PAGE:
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Rivera's 602nd save sets all-time mark

NEW YORK -- Monday afternoon at Yankee Stadium, the numbers finally confirmed what most already knew.

Long thought the finest closer in the history of the game, the Yankees' Mariano Rivera shattered any doubt to the contrary by breaking Trevor Hoffman's all-time save record with the 602nd of his career. Rivera's perfect ninth inning ended fittingly with a cutter on the outside corner that froze Chris Parmelee and closed out a 6-4 Yankees victory.

The win, coupled with a Boston afternoon loss, reduced New York's magic number to earn a playoff berth to four and its magic number to clinch the American League East to five.

After Rivera completed his 43rd save in a season for the seventh time in his career, teammates Alex Rodriguez and Jorge Posada pushed him back onto the mound to stand alone as he received a standing ovation that even someone as humble as Rivera couldn't help but enjoy.

"For the first time in my career, I am on the mound alone," Rivera said. "There was nobody behind me, nobody in front of me, and I'm still surrounded by so many people. I can't describe that feeling. It was priceless. It was a moment I didn't know could be like that. I was thanking God in that moment."

Though the postgame focus will rightfully remain on Rivera's singular achievement, it was Curtis Granderson and Robinson Cano who made Rivera's historical achievement possible on this day. They combined to reach base six times, score three runs and drive in three more to bail out starter A.J. Burnett, who did nothing to help his case for the playoff rotation in another outing that went shorter than planned.

In fact, due to the Yankees' offensive firepower, it had first appeared Rivera's services would not be needed. Granderson struck the game's biggest blow in the bottom of the first, a two-run shot to right-center field that gave New York an early 2-0 lead. After a Russell Martin single tacked on another run in the second, Cano tripled home Alex Rodriguez and scored on a single by Nick Swisher to hand Burnett a five-run cushion.

"It was pretty cool," Granderson said of contributing to Rivera's milestone. "You don't know how it's going to shape up at the end of it. You try to take care of business early. I wasn't sure if he was going to get the opportunity, but then the way baseball is, it's always funny that way. Sure enough, he got a save opportunity to come in for the ninth inning."

"For the whole lineup, it creates a lot of problems," Twins manager Ron Gardenhire said of Granderson and Cano. "Grandy is having one hell of a year and Robinson Cano, I still say, is the best hitter in our league."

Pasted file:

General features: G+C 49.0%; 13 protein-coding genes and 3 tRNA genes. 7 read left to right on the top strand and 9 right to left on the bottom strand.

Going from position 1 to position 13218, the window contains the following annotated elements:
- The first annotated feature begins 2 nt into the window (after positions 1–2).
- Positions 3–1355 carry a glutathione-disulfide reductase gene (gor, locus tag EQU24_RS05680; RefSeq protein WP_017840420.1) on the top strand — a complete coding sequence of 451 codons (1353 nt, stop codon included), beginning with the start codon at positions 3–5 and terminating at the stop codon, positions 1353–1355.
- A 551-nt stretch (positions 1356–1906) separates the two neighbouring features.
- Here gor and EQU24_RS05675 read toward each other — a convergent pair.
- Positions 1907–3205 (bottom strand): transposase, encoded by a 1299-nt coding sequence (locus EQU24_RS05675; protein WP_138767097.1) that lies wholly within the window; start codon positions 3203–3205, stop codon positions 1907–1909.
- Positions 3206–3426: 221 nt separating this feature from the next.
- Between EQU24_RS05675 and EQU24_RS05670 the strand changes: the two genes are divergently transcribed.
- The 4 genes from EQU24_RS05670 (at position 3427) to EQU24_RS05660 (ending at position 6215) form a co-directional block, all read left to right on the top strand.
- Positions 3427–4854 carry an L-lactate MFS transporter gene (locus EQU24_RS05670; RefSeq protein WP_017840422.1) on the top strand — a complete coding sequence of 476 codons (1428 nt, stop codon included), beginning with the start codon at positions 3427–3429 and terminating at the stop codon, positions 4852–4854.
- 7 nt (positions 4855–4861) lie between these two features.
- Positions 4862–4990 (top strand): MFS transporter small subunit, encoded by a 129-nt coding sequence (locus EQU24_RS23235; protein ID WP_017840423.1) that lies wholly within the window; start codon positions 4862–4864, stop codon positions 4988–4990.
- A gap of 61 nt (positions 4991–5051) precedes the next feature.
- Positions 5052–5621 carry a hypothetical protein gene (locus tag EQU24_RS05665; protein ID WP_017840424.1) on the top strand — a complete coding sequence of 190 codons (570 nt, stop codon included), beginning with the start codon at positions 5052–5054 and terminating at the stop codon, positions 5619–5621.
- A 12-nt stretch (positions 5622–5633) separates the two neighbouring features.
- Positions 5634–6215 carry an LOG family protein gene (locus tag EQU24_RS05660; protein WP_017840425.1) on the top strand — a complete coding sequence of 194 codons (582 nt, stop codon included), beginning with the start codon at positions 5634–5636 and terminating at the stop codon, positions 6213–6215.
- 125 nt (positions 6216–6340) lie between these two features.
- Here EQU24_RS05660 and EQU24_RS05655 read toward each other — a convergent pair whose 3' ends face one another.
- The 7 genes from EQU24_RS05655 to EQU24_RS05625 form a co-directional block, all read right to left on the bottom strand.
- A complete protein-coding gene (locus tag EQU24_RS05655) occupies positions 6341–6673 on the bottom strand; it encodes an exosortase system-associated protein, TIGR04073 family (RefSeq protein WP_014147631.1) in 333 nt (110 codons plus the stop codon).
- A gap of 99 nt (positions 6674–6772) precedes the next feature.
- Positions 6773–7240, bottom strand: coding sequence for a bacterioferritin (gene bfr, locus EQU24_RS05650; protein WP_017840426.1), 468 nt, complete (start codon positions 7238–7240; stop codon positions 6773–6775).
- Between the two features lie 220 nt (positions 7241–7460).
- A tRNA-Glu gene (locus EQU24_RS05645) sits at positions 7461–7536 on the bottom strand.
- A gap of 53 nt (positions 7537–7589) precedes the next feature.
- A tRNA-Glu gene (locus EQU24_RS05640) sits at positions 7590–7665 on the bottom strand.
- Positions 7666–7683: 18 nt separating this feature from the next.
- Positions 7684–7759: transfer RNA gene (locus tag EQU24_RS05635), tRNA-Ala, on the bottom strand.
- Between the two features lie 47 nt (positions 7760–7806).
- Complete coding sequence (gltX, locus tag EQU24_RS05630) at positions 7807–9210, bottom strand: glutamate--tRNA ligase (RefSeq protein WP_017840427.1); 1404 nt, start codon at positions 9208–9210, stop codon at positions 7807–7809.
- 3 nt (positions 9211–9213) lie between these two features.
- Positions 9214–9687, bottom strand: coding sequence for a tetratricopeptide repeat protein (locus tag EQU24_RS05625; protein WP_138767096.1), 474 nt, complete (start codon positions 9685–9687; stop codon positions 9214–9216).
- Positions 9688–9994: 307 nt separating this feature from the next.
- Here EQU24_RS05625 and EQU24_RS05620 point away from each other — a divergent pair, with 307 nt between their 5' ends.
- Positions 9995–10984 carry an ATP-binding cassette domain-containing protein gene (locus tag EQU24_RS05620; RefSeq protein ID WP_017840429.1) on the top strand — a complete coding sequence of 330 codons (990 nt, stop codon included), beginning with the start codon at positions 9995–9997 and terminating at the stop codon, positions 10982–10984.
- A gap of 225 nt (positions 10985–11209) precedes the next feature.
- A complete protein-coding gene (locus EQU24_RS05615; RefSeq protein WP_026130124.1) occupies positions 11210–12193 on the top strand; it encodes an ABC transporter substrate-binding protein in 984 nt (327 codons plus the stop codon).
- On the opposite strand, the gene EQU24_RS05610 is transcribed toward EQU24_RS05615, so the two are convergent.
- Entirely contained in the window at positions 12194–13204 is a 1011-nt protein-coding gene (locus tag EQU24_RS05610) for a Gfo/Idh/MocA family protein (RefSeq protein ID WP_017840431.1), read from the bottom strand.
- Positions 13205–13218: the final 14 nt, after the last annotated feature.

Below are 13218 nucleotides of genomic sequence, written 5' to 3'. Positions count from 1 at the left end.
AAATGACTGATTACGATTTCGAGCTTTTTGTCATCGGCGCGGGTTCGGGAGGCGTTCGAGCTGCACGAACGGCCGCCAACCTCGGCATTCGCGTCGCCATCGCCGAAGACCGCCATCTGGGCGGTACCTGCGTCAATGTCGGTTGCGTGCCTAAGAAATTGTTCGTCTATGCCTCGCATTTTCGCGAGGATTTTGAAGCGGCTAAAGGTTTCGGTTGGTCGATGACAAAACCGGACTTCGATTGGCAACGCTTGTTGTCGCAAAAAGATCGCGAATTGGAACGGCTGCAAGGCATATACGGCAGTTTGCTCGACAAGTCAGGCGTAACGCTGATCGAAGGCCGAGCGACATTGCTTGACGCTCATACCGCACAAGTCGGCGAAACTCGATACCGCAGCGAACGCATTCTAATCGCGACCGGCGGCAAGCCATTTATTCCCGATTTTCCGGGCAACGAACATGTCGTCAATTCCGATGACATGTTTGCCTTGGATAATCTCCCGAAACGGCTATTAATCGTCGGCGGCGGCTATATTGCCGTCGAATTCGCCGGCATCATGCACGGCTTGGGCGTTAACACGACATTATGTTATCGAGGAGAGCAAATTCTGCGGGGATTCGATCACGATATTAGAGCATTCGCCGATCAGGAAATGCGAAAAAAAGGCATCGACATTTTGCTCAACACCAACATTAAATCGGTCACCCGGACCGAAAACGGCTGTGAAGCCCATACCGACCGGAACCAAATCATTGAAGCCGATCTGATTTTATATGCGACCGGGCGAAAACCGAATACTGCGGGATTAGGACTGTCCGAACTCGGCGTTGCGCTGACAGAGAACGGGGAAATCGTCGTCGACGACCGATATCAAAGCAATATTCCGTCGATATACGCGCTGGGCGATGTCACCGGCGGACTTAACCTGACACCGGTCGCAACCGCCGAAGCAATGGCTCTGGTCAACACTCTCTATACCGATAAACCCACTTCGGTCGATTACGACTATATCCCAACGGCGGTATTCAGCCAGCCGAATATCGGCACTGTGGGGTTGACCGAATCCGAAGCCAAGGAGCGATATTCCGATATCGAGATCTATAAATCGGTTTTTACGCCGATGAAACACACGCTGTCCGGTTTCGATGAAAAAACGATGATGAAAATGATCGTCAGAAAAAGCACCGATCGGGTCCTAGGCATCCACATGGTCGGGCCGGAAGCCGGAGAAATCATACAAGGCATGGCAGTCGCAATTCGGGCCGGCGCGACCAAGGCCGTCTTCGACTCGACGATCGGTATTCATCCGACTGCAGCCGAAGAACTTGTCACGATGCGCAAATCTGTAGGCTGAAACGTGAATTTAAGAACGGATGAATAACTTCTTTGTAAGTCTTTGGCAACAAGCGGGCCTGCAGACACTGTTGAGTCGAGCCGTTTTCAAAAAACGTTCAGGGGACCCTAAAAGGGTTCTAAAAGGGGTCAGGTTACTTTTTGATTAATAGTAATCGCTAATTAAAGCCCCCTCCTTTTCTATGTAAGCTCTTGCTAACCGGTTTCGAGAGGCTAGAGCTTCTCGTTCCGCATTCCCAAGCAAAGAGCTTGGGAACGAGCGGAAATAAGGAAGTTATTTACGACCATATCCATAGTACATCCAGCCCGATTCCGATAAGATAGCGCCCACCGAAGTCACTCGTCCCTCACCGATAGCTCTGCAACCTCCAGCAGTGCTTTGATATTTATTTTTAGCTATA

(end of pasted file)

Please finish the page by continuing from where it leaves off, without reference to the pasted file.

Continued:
Indeed, baseball can be funny sometimes. Against a depleted Twins lineup that featured seven players who spent time in the Minors this year, Burnett was dominant through his first three innings of work, racking up seven strikeouts without allowing a walk or a run. Then, he started to lose control.

Burnett was tagged for a solo homer, two singles and a walk in a bend-but-not-break fourth inning. After Michael Cuddyer's two-run blast to straightway center field cut the Yankees' lead to 5-3 in the fifth, manager Joe Girardi pulled Burnett, who walked off to a handful of boos.

Cory Wade replaced the New York starter, walked a batter and allowed a hit as the Twins narrowed the lead to one run. It capped Burnett's day at nine hits and four earned runs in four-plus innings, and brought his ERA up to 5.28 on the year.

"I think my curveball was not as aggressive in the strike zone after the third inning," Burnett said. "It allows hitters to sit on fastballs."

"He was great for three innings," Girardi said. "He kind of lost his slot, is what seemed to happen. He ended up getting out of that fourth inning with only giving up the one run. But then he got in trouble again in the fifth, and I just felt it was time to make a change."

From there, all New York had to do was keep the Twins off the scoreboard and await Rivera's arrival. Rodriguez tacked on an RBI single in the sixth, and Boone Logan, Rafael Soriano and David Robertson did their part in creating a bridge to Rivera.

But even then, the Yankee Stadium faithful could hardly wait. In the bottom of the eighth, they began cheering when their own players made outs, rising to their feet with a loud applause after Swisher grounded into a double play to end the inning.

"Greatest double play of my life, man," Swisher said. "I was like, 'Man, did somebody get in a fight? Is somebody running on the field?' And then I was like, 'Ohhhhhhh, that's right.'"

For the past 17 years, 290 times the first halves of the ninth inning at Yankee Stadium have been mostly alike when Rivera has been on the mound, a blur of broken bats and frustrated visiting batters.

On this historic day, Rivera threw 13 pitches, 12 of them cutters, and retired the side in order. Trevor Plouffe grounded out to second and Cuddyer lined out to right field. Rivera broke Parmelee's bat on a foul ball with his second pitch and struck him out with his third to officially claim his title as the finest closer who ever lived.

"It's a number that I really don't think we'll see surpassed in our lifetime," Girardi said. "Will it happen one day? I don't know, but I'd be shocked if it happened in our lifetime." Comments